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Ibooks

iBookstore updated for publishers, now accepts screenshots and the ability to issue promo codes

Apple has sent out a letter via its iTunes Connect portal to all of its registered iBookstore content publishers advising them of some much needed improvements. The iBookstore will now allow publishers to submit screenshots of their books but even more importantly, they can now generate and issue promotional codes for any content sold in the iBookstore.

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Wisconsin settlement funds from Microsoft being used to buy iPads for education

Wisconsin plans to use settlement funds from Microsoft to buy 1,400 iPads for educational use. The settlement funds from Microsoft are related to a suit in which consumers claimed Microsoft was overcharging its consumers for software. The iPads are being paid for with $3.4 million in funds from the almost $80 million total that Microsoft agreed to pay to the state.

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Paper books vs. iBooks and Kindle books

There's an interesting debate taking place about the merits and virtues of modern electronic books like Apple's iBooks or Amazon's Kindle books and their traditional counterparts -- old fashioned paper bound and proper.

They're qualitatively different, inarguably. The feel of board and cloth and leather is warm and textured compared to the crisp coolness of glass, aluminum, and plastic. The gentle sound of pages flipping is vastly different than a tap or swipe or click. The sharp smell of a fresh new novel or musky scent of an old tome exists in a different dimension from the relative sterility of chips and displays.

Yet the weight, permanence, and nostalgia of traditional books can be a disadvantage when it comes to carrying them, correcting them, and moving the state of the art of knowledge forward once again.

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Inside Apple, the book that claims to expose Apple's secrets, now available

Adam Lashinsky's Inside Apple, wish purports to go behind the scenes of Apple's magic as the world's biggest start up, and lay bare the secrets of their success, is now available for purchase and, if you go the electronic route, immediate download.

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Giveaway: Inside Apple: New book aims to expose old secrets

Inside Apple is a new book from Fortune's Adam Lashinsky that aims to reveal some of the secrets behind the success of America's premiere consumer electronics company -- Apple.

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One day before Apple results, analysts try and peg iBooks textbook sales at 350,000 in 3 days

According to Global Equities Research, Apple's foray into the digital textbook market has been met with initial success, selling through upwards of 350,000 textbooks within the first 3 days. AllThingsD reports.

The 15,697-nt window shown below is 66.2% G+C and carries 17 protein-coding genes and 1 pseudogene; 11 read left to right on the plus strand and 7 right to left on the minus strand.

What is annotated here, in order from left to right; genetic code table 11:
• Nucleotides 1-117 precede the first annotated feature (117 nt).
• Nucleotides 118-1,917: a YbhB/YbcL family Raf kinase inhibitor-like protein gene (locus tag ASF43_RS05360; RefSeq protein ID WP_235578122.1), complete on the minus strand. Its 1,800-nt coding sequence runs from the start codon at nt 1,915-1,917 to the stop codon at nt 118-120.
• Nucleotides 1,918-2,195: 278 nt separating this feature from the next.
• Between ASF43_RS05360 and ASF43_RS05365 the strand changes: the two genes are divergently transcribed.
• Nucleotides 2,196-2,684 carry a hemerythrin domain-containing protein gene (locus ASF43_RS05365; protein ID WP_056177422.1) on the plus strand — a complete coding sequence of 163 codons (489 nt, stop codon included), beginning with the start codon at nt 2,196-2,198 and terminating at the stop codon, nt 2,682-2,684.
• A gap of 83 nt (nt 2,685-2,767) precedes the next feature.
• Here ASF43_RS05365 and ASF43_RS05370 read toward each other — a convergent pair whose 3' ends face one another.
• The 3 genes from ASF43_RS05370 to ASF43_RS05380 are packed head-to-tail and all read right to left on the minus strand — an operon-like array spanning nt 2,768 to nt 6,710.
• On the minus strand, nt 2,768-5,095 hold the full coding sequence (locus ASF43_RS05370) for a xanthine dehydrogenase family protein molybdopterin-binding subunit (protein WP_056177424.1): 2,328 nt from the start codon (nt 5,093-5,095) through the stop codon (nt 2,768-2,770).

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Bloom County now available in iBooks

Birkley Breathed's Bloom County was my two favorite comic strips growing up, and now it's starting to become available in iBooks. From Bill the Cat's run for president to Milo's skewering of Senator Bedfellow to Oliver's landing the space shuttle to Opus'... everything, it delighted me on a daily basis.

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Apple's education event was just the beginning

Almost immediately following Apple's education event, the internet was filled with claims that Apple's textbook plan will never work. Namely, that the current $500 entry price of an iPad is unreasonably expensive for schools or parents to afford.

No shit.

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McGraw-Hill CEO credits Steve Jobs for iBooks textbook launch

McGraw Hill CEO, Terry McGraw has paid a huge amount of credit to Steve Jobs over the launch of iBooks 2, which brought the availability of low price textbooks on the iPad.  Speaking to the press after Apple’s education event yesterday, McGraw was asked a number of questions by All Things D reporter Peter Kafka. He was asked why now for digital textbooks as Apple had been talking to publishers for the last few years.

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Teacher and educator reactions to Apple's iBooks 2, iBooks Author, and iTunes U

At Apple's education event they announced two initiatives: iBooks 2 and iBooks Author designed to bring textbooks into the digital age, and an all new iTunes U to create and share lesson plans, and follow and complete course work. As education initiatives from publicly traded companies go, they're big and bold -- but they're also just the beginning. There will be struggles and successes, breakthroughs and missteps. And while many of us here at iMore and Mobile Nations could speak about the implications from purely technical and business standpoints, we're lucky to have several teachers and educators, past and present, on staff. They were kind enough to share their thoughts on Apple's new initiatives, specifically and importantly where they impact most -- our kids in the classroom.

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